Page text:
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What it’s like to dive into the poetry pool

By Rick Kogan, Chicago Tribune
Published: March 30, 2024, 5:28am
2 Photos
Poet-publisher Haki Madhubuti in his office in Chicago, May 29, 2015.
Poet-publisher Haki Madhubuti in his office in Chicago, May 29, 2015. (Zbigniew Bzdak/Chicago Tribune) Photo Gallery

CHICAGO — What is a poet?

This is a question that I have been asking most of my life, since encountering poetry as a child and later in classrooms; in various taverns large and small and at Chicago’s Green Mill where Marc Smith joyfully oversaw and orchestrated his creation called the poetry slam; in arenas that played host to the youngsters expressing themselves in Louder Than a Bomb competitions; and often in quiet rooms on a couch or a chair, a small book spread before me.

I have, in the course of this journey, met a lot of poets and though they are as varied in style, substance, sensibilities and talents as any group, they all seemed to share the ancient human need to be heard. They all, in various ways, operated under the shadow of these words, once spoken by the late poet David Hernandez, “Being a poet is an excuse to be a human being.”

So I was excited when I was asked to be Poetry Magazine’s guest editor for February, a relatively new monthly addition to this venerable publication.

Why me? Good question, but it likely has to do with my having known for many years Michelle Boone, who in 2021 became the first woman and African American to be president of the nonprofit Poetry Foundation, which publishes the magazine.

It also likely concerned my having recently interviewed the new editor of the magazine, a talented poet named Adrian Matejka. I also, even more recently, reviewed his new book, as I wrote, “a dynamic and unforgettable collaboration between artist Youssef Daoudi and writer Adrian Matejka. ‘Last On His Feet: Jack Johnson and the Battle of the Century’ is a wonder of words and images. It could be called a graphic novel if that description didn’t fail to fully capture its cinematically visual and literary substance.”

And so, when Robert Eric Shoemaker, the magazine’s digital archive editor, asked me to tackle this task, I thought, “Why not?”

We met. We talked. He told me my “job” would entail selecting from the treasure trove found at PoetryFoundation.org. I could select poems that had something to do with the month (Valentine’s Day, Black History) or in some other way — birth, death — had something to do with February.

There was a remuneration involved but I turned that down and just dove in. The looking was easy at this remarkable site, filled with surprises and discoveries.

Eventually, having read hundreds of poems, I selected these poets and poems: Lord Byron’s “She Walks in Beauty,” Dorothy Parker’s “Love Song,” Haki Madhubuti’s “Gwendolyn Brooks,” Patricia Smith’s “And then she owns you,” Robert Graves’ “A Valentine,” W.H. Auden’s “The More Loving One,” Margaret Atwood’s “February,” David Hernandez’s “We Would Never Sleep,” Gwendolyn Brooks’ “when you have forgotten Sunday: the love story,” and William Shakespeare’s Sonnet 116 “Let me not to the marriage of true minds.”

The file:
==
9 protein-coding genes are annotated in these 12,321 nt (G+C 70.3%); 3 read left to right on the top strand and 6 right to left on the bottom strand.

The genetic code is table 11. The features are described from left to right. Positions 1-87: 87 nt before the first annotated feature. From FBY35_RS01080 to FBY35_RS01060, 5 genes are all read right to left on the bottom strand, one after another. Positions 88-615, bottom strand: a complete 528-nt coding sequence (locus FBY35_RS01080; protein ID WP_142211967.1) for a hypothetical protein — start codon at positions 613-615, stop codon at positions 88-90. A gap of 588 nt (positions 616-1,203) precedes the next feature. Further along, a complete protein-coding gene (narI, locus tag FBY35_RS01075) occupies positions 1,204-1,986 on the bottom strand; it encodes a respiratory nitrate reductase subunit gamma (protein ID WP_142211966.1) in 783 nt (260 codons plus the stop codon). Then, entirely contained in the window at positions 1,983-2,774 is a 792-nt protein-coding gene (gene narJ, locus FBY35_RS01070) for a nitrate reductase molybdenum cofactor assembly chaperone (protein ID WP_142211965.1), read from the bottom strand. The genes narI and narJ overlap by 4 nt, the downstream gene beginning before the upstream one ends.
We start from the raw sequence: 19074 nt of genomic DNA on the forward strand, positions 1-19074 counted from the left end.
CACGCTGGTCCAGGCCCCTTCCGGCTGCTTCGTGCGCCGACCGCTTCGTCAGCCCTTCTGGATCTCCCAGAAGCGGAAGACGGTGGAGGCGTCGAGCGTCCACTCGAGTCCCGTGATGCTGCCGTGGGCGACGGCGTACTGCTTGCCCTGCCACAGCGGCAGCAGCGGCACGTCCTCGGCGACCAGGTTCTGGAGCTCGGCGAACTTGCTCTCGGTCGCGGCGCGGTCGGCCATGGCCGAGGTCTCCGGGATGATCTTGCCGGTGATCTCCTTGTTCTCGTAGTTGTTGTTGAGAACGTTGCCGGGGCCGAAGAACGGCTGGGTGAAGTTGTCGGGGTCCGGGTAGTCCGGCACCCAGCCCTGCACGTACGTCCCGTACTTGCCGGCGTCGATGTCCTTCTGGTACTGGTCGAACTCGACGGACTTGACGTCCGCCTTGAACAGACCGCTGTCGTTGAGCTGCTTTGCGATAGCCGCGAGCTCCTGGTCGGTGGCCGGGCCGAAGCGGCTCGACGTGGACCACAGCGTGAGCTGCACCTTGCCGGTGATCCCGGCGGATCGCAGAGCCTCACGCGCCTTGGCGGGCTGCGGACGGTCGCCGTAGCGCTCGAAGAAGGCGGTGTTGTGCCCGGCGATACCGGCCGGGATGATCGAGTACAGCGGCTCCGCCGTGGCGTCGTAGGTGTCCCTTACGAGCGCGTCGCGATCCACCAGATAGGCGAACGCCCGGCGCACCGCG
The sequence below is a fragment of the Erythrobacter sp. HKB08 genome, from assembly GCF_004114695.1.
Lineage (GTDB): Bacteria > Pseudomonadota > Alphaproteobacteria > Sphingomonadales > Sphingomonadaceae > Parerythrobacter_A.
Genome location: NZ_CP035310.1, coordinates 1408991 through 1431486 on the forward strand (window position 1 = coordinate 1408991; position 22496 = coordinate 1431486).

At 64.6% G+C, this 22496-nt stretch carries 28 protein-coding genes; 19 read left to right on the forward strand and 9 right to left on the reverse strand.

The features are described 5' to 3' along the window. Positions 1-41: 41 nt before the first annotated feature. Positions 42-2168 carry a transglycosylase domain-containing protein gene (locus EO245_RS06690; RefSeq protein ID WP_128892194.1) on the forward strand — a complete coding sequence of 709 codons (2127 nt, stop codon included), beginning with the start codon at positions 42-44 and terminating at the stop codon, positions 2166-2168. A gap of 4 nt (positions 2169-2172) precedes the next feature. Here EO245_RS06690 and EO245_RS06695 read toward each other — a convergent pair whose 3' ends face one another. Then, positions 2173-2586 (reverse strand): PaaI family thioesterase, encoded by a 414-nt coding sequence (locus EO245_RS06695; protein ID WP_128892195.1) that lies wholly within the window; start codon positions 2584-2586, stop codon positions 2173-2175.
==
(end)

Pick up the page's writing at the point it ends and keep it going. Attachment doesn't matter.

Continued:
Open-door policy

You can discover some of the reasons why I selected these poems by dipping into the essay that accompanies them. There is also a short video, made by Liz O’Connell-Thompson and Moyo Abiona.

In tackling this chore I was reminded not only what a joy there is in finding a new voice or hearing one long forgotten, but also what a remarkable thing Poetry Magazine has long been.

It was founded in 1912 — what a wild town this was then — by Harriet Monroe, who was an art critic for the Tribune. She famously described the magazine’s open-door policy. She said she wanted “to print the best English verse which is being written today, regardless of where, by whom, or under what theory of art it is written.”

She could afford to pay writers a measly 50 cents a line (actually not so measly since at the time that would buy you two pounds of coffee), but that didn’t prevent her from publishing in that first year the works of Vachel Lindsay, William Butler Yeats and Ezra Pound. The first published poetry of Carl Sandburg, “Chicago Poems,” made it into the March 1914 issue of the magazine, and T.S. Eliot made it in Poetry with his “The Love Song of J. Alfred Prufrock.”

Every great poet of the century (and some not so great) made it to the magazine’s pages, or tried to. One who never did was a woman named Ruth Lilly. For years she sent her poems to the magazine but none were ever accepted for publication. Still, she offered financial help, culminating with a stunning $200 million donation in 2002, seven years before her death.

The home of the foundation and magazine is at 61 W. Superior. Former Tribune architecture critic Blair Kamin wrote that it was a “splendid” building when it opened in 2011, “a mature work of architecture, one that, like fine poetry, is about subtle, slowly unfolding pleasures, not facile one-liners. It is, by turns, mysterious, engaging, richly layered and revealing.”

This is where Matejka, Shoemaker and their editorial colleagues read the 9,000-some submissions that arrive every month, sent in by poets across the planet.

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